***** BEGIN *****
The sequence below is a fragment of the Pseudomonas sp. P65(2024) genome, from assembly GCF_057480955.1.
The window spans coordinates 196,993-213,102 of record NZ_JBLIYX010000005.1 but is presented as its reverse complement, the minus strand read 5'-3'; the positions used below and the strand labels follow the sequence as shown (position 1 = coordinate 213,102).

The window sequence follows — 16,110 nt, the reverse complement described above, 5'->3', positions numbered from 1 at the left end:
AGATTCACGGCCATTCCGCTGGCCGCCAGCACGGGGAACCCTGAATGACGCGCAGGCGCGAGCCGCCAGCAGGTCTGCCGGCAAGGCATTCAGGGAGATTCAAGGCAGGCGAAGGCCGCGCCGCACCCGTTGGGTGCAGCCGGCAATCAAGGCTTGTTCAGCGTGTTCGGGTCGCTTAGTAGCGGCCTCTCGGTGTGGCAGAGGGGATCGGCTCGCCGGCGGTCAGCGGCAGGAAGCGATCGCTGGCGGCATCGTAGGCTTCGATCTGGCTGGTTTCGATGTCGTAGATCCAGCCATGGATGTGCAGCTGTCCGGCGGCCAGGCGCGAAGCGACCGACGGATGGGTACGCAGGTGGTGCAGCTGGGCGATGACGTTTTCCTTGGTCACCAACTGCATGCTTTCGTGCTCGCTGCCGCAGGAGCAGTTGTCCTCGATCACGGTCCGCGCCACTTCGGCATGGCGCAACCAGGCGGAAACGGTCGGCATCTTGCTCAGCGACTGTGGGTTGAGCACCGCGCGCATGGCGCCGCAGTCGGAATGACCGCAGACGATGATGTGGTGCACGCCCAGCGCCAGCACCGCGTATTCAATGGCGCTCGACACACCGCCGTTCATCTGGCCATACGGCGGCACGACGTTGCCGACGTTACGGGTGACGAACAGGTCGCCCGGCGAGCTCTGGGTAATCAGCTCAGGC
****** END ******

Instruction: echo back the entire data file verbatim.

The sequence below is a fragment of the Pseudomonas sp. P65(2024) genome, from assembly GCF_057480955.1.
The window spans coordinates 196,993-213,102 of record NZ_JBLIYX010000005.1 but is presented as its reverse complement, the minus strand read 5'-3'; the positions used below and the strand labels follow the sequence as shown (position 1 = coordinate 213,102).

The window sequence follows — 16,110 nt, the reverse complement described above, 5'->3', positions numbered from 1 at the left end:
AGATTCACGGCCATTCCGCTGGCCGCCAGCACGGGGAACCCTGAATGACGCGCAGGCGCGAGCCGCCAGCAGGTCTGCCGGCAAGGCATTCAGGGAGATTCAAGGCAGGCGAAGGCCGCGCCGCACCCGTTGGGTGCAGCCGGCAATCAAGGCTTGTTCAGCGTGTTCGGGTCGCTTAGTAGCGGCCTCTCGGTGTGGCAGAGGGGATCGGCTCGCCGGCGGTCAGCGGCAGGAAGCGATCGCTGGCGGCATCGTAGGCTTCGATCTGGCTGGTTTCGATGTCGTAGATCCAGCCATGGATGTGCAGCTGTCCGGCGGCCAGGCGCGAAGCGACCGACGGATGGGTACGCAGGTGGTGCAGCTGGGCGATGACGTTTTCCTTGGTCACCAACTGCATGCTTTCGTGCTCGCTGCCGCAGGAGCAGTTGTCCTCGATCACGGTCCGCGCCACTTCGGCATGGCGCAACCAGGCGGAAACGGTCGGCATCTTGCTCAGCGACTGTGGGTTGAGCACCGCGCGCATGGCGCCGCAGTCGGAATGACCGCAGACGATGATGTGGTGCACGCCCAGCGCCAGCACCGCGTATTCAATGGCGCTCGACACACCGCCGTTCATCTGGCCATACGGCGGCACGACGTTGCCGACGTTACGGGTGACGAACAGGTCGCCCGGCGAGCTCTGGGTAATCAGCTCAGGC